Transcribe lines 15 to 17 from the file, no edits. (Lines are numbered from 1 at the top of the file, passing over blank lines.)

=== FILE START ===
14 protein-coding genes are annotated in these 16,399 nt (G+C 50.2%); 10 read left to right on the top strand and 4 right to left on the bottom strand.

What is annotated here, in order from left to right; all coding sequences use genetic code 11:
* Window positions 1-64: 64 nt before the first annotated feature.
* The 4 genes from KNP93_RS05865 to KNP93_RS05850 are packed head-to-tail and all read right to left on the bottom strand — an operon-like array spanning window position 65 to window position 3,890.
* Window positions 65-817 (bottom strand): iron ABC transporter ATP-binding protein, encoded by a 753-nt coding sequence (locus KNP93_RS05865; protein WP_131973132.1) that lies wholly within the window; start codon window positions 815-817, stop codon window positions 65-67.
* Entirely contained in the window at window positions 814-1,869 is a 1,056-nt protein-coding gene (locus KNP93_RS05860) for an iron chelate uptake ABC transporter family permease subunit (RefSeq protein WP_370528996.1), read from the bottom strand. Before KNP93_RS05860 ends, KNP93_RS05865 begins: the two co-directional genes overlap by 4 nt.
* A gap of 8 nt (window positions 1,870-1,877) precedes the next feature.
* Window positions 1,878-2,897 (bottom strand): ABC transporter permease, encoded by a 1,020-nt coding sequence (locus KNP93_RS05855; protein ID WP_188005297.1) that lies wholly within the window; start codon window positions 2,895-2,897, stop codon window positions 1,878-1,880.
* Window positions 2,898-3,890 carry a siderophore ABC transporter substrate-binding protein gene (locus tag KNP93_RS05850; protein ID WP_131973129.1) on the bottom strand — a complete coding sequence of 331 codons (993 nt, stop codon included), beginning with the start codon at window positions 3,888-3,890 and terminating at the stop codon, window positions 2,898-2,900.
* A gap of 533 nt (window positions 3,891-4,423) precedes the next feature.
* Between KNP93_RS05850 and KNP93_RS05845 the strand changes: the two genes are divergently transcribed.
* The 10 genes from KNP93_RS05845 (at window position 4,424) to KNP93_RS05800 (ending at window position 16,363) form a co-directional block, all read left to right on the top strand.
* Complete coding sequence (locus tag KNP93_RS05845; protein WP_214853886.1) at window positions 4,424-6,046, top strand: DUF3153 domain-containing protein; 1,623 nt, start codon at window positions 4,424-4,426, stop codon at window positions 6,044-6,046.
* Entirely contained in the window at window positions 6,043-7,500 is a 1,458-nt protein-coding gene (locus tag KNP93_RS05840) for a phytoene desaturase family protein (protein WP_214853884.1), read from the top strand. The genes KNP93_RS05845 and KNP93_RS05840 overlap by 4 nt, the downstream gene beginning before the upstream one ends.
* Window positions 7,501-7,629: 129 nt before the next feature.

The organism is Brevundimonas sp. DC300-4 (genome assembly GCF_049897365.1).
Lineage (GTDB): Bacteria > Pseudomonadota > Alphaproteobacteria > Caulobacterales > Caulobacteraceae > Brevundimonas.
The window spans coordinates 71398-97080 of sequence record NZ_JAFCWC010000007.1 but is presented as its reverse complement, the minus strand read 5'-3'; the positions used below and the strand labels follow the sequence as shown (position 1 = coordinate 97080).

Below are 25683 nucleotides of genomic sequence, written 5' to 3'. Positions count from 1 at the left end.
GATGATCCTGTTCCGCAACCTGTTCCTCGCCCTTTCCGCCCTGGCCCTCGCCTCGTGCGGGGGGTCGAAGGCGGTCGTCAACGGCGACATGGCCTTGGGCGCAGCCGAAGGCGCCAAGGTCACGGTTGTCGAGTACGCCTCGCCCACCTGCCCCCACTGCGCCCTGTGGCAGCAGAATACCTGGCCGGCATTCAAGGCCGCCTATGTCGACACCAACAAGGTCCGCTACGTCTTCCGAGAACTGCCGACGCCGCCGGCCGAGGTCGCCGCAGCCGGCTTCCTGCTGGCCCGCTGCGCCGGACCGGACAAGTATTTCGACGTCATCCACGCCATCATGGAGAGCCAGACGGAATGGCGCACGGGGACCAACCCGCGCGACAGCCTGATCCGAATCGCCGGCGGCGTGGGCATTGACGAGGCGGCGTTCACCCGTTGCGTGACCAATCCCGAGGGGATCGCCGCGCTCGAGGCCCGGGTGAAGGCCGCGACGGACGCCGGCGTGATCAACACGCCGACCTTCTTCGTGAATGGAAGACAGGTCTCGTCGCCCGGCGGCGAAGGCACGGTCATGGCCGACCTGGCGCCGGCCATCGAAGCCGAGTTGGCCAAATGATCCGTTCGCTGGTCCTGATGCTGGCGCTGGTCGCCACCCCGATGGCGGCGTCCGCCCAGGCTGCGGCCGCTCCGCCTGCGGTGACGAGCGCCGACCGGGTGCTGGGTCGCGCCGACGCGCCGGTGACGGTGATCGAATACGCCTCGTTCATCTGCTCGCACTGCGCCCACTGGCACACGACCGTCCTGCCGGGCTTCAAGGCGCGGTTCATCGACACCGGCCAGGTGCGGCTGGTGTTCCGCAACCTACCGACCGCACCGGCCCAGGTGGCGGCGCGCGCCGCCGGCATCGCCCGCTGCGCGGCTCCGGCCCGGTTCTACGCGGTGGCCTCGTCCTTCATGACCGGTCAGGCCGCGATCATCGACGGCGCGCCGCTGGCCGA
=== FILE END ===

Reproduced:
* Window positions 7,501-7,629: 129 nt before the next feature.

The organism is Brevundimonas sp. DC300-4 (genome assembly GCF_049897365.1).
Lineage (GTDB): Bacteria > Pseudomonadota > Alphaproteobacteria > Caulobacterales > Caulobacteraceae > Brevundimonas.